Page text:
Democratic Republic of the Congo
Wood, pigment, and raffia fiber
"A Suku artist created this hemba helmet mask to be used during the makunda, or initiation ceremonies for adolescent boys into adulthood. I find these masks striking because of the rendering of the facial features, with slit eyes and exaggerated cheeks and forehead. The somber expression, common among hemba masks, also reminds me that these objects are visual representations of elders who have passed away." -- Rachel Kabukula, Curatorial Assistant of African Art.
Coffee Grinder and Glass
1915 Oil on paperboard
In this jewel-like still life, the letters "Le J" refer to Le Journal—the Paris newspaper that Juan Gris depicted in lavender on the blue top of a black table. The window blinds, coffee grinder, and wine or aperitif glass suggest that the setting may be a Paris café.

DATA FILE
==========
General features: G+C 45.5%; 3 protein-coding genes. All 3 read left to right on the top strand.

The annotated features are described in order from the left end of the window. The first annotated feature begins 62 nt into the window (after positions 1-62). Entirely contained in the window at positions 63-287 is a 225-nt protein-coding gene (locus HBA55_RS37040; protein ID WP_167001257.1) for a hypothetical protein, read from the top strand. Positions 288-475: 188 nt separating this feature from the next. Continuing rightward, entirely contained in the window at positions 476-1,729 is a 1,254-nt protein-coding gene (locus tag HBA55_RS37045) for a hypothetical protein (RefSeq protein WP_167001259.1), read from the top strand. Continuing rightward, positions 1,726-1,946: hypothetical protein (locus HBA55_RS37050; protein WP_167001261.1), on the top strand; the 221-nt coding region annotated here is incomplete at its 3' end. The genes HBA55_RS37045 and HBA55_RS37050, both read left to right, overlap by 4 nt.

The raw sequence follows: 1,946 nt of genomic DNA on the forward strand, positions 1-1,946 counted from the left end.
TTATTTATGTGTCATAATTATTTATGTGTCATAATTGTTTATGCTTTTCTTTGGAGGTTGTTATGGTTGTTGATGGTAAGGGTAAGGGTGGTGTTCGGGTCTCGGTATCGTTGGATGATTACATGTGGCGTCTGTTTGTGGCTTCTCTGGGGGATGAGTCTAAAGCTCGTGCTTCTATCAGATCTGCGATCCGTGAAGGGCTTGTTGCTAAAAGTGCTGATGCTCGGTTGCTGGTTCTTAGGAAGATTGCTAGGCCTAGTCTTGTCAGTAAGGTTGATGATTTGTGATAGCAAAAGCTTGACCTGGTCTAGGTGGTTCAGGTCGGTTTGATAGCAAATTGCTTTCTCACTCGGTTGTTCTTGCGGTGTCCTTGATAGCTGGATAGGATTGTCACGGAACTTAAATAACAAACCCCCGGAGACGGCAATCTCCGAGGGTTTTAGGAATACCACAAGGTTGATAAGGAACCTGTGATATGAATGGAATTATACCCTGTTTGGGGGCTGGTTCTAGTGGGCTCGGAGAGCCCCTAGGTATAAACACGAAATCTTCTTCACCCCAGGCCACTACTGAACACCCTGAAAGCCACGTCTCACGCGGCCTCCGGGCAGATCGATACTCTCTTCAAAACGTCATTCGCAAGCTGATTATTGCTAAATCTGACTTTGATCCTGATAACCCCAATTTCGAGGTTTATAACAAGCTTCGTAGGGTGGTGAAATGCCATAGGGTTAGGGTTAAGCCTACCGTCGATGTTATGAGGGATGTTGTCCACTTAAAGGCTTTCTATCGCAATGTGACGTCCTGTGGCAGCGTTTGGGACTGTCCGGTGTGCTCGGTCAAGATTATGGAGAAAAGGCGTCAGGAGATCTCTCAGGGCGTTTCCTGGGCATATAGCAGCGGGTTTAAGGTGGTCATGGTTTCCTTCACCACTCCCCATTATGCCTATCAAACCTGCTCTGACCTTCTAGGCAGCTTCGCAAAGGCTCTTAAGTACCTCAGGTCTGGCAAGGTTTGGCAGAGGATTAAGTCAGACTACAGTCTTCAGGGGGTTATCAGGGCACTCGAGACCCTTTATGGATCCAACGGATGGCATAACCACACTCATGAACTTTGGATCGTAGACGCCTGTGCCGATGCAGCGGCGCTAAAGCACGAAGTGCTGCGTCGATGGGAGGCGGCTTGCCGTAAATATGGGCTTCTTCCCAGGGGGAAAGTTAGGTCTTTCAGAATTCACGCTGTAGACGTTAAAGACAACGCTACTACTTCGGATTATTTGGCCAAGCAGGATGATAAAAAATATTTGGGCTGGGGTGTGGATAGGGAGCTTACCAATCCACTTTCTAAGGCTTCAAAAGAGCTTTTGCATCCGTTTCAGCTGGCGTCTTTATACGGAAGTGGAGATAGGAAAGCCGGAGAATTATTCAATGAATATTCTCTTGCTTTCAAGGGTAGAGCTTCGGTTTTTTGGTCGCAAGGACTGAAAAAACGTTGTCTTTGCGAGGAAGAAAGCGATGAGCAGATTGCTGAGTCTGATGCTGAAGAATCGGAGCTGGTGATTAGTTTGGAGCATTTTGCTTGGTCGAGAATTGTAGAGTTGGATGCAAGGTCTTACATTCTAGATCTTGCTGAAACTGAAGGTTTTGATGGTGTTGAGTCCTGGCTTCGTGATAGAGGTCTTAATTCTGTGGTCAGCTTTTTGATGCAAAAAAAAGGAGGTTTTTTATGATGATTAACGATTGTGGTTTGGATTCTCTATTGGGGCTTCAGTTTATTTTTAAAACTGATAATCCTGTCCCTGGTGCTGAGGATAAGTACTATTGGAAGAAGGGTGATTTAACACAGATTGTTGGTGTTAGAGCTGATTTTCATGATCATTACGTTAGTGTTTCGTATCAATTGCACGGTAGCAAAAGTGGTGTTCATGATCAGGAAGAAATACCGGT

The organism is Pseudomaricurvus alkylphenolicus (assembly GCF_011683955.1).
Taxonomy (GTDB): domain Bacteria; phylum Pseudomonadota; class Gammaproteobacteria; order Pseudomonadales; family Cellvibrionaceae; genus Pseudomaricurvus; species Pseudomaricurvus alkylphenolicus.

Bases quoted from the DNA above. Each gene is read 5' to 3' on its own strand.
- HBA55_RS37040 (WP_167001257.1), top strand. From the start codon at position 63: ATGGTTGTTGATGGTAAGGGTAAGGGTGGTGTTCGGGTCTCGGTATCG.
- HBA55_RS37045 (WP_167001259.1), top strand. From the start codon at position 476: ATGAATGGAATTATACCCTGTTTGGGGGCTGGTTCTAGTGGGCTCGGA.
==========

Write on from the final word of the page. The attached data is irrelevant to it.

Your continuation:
The still life was a favored subject for Gris, Pablo Picasso, Georges Braque, and other Cubists. However, their paintings are not at all still! Instead, forms are broken up and overlaid. Tabletops tilt upward, and perspective is reversed. Cubist artists, like their contemporaries in science and mathematics, explored new ideas about time, space, and motion.